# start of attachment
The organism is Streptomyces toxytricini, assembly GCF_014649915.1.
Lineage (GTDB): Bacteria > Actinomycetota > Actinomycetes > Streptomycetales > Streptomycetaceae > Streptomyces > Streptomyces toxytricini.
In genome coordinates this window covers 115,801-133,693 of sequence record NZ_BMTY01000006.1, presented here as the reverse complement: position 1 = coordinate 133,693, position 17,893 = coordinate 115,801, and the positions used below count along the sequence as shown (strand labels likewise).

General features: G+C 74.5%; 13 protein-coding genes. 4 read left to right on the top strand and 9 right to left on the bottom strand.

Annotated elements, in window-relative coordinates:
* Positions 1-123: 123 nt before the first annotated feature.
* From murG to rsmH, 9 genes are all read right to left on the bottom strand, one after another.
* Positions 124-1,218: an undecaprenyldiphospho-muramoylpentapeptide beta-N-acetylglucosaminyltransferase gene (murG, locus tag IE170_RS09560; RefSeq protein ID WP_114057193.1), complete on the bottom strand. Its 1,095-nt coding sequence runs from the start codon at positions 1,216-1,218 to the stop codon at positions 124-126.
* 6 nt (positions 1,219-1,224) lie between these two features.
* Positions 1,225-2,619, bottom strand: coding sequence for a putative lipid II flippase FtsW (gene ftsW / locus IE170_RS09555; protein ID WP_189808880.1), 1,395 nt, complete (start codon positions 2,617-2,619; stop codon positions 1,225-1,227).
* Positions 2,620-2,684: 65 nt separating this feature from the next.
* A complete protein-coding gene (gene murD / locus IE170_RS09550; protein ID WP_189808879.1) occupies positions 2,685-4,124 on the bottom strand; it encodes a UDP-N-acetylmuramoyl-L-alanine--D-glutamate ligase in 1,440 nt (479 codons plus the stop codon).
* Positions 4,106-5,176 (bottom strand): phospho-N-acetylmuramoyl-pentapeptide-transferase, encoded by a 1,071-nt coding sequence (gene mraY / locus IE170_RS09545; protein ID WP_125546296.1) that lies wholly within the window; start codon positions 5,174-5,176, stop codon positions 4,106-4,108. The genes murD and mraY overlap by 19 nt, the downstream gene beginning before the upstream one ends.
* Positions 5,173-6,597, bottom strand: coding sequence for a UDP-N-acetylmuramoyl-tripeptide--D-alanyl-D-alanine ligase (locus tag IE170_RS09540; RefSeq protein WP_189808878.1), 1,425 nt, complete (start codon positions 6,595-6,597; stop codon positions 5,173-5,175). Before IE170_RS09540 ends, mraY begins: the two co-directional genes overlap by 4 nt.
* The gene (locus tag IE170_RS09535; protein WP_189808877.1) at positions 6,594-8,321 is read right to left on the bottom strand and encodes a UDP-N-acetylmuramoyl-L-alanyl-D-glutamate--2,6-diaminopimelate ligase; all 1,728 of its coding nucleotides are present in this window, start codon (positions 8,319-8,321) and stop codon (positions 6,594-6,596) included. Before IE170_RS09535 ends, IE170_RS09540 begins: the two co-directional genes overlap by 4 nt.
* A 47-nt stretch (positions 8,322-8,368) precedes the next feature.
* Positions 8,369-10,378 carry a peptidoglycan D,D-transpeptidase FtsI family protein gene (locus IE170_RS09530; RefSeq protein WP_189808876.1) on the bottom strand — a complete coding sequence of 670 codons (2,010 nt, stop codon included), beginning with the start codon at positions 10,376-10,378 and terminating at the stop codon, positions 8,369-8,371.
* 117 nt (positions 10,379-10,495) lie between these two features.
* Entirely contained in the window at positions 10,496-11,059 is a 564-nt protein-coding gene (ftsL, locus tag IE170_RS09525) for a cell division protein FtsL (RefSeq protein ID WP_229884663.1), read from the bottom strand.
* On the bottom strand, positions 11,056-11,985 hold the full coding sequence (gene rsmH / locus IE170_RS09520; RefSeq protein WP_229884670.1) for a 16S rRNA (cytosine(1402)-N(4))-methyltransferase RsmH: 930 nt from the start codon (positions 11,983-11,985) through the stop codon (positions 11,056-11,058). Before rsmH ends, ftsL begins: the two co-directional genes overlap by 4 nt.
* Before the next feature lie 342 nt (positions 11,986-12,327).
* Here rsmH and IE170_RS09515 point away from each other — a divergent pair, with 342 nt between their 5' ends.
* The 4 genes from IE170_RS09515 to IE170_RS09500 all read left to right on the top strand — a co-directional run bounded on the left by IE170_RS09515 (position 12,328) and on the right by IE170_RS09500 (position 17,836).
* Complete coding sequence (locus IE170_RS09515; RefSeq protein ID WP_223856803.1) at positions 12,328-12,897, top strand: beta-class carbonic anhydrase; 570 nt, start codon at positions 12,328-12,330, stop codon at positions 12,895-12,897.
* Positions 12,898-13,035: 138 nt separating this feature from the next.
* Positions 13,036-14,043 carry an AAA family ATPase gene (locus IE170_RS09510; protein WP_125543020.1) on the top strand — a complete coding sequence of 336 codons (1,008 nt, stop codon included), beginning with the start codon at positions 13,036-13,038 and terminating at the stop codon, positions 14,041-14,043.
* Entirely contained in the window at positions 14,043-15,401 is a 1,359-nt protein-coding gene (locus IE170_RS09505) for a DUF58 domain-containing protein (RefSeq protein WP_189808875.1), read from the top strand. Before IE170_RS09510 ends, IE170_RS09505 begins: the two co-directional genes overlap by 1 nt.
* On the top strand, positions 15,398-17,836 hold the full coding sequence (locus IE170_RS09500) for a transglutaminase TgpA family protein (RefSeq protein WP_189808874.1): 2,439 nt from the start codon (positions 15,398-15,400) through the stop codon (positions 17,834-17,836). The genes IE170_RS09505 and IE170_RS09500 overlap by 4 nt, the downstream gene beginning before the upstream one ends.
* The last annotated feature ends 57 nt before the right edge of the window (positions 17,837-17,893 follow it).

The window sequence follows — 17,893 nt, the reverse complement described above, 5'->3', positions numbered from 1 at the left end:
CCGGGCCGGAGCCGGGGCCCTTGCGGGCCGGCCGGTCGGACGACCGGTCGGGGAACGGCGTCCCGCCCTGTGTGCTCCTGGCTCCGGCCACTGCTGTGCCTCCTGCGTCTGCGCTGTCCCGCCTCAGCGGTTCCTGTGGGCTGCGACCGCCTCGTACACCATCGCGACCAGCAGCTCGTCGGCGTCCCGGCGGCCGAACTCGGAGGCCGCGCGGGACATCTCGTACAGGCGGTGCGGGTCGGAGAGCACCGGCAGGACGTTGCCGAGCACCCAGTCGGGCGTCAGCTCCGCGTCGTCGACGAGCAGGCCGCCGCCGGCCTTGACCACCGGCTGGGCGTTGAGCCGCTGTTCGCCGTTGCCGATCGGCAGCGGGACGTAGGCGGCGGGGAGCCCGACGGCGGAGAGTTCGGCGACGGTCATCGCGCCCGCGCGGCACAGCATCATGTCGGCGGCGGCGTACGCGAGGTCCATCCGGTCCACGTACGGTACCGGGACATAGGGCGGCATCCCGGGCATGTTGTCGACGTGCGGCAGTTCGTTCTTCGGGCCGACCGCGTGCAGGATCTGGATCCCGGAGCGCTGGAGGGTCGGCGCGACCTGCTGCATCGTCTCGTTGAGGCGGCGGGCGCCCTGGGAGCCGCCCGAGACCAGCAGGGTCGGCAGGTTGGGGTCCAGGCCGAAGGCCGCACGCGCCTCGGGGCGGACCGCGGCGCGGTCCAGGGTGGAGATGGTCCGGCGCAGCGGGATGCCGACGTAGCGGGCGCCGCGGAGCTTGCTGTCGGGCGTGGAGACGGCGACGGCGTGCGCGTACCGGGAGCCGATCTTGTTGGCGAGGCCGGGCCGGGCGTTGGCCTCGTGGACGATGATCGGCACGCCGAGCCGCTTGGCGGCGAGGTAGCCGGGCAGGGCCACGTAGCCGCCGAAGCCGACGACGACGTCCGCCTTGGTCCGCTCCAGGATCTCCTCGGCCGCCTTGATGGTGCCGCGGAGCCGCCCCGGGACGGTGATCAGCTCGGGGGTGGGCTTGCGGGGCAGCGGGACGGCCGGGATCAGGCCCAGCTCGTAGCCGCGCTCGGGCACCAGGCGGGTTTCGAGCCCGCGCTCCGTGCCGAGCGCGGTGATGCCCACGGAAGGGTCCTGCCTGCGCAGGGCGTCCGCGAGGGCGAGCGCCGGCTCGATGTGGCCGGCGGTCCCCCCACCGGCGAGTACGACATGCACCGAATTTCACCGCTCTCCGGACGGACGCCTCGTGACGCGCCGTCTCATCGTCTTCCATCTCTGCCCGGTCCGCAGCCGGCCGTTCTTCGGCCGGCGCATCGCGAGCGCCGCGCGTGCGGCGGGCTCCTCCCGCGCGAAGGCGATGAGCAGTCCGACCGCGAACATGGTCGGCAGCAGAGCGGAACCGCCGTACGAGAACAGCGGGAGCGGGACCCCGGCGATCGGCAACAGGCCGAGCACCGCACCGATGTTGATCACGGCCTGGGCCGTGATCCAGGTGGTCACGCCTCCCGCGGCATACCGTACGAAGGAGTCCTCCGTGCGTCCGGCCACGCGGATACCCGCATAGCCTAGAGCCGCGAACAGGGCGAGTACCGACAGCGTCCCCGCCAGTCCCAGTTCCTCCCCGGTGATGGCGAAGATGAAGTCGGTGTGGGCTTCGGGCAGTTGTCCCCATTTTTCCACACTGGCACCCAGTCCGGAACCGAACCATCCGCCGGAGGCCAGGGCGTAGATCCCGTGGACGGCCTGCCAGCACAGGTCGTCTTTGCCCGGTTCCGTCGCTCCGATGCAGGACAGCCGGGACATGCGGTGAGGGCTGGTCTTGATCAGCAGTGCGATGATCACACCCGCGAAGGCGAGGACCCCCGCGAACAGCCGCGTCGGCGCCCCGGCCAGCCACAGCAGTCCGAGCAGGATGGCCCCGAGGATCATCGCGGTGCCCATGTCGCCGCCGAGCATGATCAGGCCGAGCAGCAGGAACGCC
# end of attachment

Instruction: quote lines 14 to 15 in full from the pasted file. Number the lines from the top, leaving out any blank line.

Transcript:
* Positions 5,173-6,597, bottom strand: coding sequence for a UDP-N-acetylmuramoyl-tripeptide--D-alanyl-D-alanine ligase (locus tag IE170_RS09540; RefSeq protein WP_189808878.1), 1,425 nt, complete (start codon positions 6,595-6,597; stop codon positions 5,173-5,175). Before IE170_RS09540 ends, mraY begins: the two co-directional genes overlap by 4 nt.
* The gene (locus tag IE170_RS09535; protein WP_189808877.1) at positions 6,594-8,321 is read right to left on the bottom strand and encodes a UDP-N-acetylmuramoyl-L-alanyl-D-glutamate--2,6-diaminopimelate ligase; all 1,728 of its coding nucleotides are present in this window, start codon (positions 8,319-8,321) and stop codon (positions 6,594-6,596) included. Before IE170_RS09535 ends, IE170_RS09540 begins: the two co-directional genes overlap by 4 nt.